Alaska TU leaders on public lands: Be an advocate

Explorers, hunters, anglers, hikers, climbers, campers and s’mores artists alike benefit from the bounty of Alaska’s public lands for some of our best memories, the fullness of our chest freezers, or our most engaging tales of misadventure. As such, we assume the responsibility of being active stewards of the land and ethical facilitators when introducing new participants to pursuits on our national commons.

A milestone in native trout recovery

Paiute cutthroat are often called the rarest trout in North America. Their historic range is an 11-mile long stretch of a single creek in the eastern Sierra Nevada near the California-Nevada border. The population of this singular trout, with its unique purplish hue and markings, succumbed to a variety of factors over the past century, … Read more

Murkowski gives Pebble a stern warning with submitted report language

After issuing a harsh warning to the Army Corps of Engineers at a Bristol Bay salmon event last week, Alaska Senator Lisa Murkowski followed up by introducing report language in to the Senate Appropriations committee yesterday morning that called on the Corps to make significant changes to Pebble’s Draft Environmental Impact Statement.

Corridors paved with water

A view of the mountains in New Mexico.

When teaching guide clients how to read a stream, I stressed three basic conditions that dictate where a trout will hold: access to food, access to safety and access to shelter from energy-sapping currents. A healthy and stable abundance of any or all of these conditions affords trout the option of staying put, perhaps enabling … Read more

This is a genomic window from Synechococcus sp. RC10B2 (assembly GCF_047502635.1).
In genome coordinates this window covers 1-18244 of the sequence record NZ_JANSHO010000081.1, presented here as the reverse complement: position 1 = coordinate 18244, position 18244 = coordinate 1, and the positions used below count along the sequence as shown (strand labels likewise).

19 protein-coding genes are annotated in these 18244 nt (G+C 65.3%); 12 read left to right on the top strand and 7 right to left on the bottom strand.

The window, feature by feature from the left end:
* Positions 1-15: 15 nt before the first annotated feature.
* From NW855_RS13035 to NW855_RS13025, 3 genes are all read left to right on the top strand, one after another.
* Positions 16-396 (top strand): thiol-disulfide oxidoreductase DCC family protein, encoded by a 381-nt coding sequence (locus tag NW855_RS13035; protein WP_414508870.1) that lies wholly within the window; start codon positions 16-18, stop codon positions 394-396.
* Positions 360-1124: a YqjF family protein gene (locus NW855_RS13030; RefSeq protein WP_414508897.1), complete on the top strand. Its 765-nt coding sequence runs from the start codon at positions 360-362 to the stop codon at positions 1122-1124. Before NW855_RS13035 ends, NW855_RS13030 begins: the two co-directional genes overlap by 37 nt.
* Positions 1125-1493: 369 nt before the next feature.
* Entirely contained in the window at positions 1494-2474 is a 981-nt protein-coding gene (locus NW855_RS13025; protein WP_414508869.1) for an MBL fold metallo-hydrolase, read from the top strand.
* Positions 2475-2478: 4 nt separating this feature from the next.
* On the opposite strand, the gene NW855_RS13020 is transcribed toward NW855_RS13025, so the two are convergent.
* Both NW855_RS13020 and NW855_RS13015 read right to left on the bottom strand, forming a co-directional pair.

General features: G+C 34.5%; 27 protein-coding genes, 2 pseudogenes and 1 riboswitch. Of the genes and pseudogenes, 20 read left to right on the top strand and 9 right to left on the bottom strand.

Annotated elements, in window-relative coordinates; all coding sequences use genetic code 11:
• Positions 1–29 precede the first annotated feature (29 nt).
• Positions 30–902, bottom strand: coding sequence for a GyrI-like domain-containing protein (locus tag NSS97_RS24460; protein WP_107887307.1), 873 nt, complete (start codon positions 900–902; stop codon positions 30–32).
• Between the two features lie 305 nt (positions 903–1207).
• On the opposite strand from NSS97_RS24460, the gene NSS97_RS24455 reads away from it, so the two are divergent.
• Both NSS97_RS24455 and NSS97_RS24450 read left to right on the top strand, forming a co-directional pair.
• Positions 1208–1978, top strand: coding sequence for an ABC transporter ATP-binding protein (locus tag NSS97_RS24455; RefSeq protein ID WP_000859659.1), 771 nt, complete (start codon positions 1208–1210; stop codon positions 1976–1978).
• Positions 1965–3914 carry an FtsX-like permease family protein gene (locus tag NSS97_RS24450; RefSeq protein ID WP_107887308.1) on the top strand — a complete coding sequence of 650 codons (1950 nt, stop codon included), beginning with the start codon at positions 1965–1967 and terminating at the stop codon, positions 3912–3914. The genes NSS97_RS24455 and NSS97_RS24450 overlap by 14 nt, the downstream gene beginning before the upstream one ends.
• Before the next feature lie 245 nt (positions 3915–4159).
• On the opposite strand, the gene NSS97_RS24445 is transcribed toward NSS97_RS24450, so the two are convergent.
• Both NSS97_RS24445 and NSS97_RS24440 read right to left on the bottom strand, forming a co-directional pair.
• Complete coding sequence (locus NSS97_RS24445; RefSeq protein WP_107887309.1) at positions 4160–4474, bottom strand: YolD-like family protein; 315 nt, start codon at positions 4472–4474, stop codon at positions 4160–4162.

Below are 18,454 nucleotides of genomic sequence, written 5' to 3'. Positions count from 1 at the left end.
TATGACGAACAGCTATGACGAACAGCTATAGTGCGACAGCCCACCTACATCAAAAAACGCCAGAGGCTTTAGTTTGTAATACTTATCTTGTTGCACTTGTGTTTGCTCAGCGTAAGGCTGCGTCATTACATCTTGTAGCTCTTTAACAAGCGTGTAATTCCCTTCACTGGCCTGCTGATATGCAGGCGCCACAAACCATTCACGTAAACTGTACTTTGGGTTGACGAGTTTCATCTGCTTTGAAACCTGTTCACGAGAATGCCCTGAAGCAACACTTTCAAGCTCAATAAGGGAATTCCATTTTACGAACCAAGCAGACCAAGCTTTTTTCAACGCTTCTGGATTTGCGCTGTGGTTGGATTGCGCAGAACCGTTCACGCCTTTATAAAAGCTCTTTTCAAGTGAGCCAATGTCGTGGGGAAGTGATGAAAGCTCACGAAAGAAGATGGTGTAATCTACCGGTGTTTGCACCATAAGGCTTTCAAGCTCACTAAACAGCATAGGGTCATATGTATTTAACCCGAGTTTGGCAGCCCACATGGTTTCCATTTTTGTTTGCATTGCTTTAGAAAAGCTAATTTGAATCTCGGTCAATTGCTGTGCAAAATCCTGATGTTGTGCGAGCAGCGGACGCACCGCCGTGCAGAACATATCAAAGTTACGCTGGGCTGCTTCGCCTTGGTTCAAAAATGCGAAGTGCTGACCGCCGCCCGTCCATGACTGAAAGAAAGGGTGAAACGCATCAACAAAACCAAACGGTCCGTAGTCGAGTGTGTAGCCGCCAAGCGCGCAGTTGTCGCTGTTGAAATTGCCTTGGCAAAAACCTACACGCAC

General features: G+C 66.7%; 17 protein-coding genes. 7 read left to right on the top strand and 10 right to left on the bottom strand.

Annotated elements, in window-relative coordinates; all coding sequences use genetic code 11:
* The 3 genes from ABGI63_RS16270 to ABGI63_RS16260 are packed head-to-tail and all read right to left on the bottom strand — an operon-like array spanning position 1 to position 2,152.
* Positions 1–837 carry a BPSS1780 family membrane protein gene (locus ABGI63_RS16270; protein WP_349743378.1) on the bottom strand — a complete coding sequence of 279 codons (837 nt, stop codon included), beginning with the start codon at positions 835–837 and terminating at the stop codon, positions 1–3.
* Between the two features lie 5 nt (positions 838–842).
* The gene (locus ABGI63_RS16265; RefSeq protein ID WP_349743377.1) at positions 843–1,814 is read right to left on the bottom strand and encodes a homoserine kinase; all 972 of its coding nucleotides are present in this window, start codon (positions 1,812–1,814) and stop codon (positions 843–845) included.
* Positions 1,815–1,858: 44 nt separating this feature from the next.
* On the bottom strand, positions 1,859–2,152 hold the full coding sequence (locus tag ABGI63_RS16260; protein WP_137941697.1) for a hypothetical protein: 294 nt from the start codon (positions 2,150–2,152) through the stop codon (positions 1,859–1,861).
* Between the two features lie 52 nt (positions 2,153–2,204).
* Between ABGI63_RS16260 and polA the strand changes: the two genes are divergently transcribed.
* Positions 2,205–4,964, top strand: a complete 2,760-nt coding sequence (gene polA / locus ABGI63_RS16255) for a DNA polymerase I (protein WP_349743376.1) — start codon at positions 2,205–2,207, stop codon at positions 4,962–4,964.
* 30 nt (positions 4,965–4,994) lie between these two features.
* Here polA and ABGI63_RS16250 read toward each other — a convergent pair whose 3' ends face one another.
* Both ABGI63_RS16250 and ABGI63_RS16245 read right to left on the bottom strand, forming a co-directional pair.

Best. Idea. Ever.

By Corey Fisher Over four decades ago Congress declared that “it is the policy of the United States that…the public lands be retained in Federal ownership”. These words were part of the Federal Lands Management Policy Act of 1976 and they marked a point in our nation’s history in which public lands – the 640 million acres of … Read more

Getting out there

Creek crossing.

Allegra, Grant and I emerged from the densely wooded trail, stepping out onto the wooden bridge for our first view of Resurrection Bay. Mountains jutted up from the water as the evening sun shone through Tonsina Creek valley, and ravens flew overhead. Spawning silver and chum salmon pooled up in riffles below us, and our noses filled with the decaying fish that came before them, soon to be the ravens’ feast.

Alaska’s Eklutna River, just add water

As an angler, this is where the problem sinks in. It’s a visible focal point for the issue at hand. On one side, a massive freshwater lake, on the other, a salmon stream that once supported all 5 species of Pacific Salmon sits bone dry.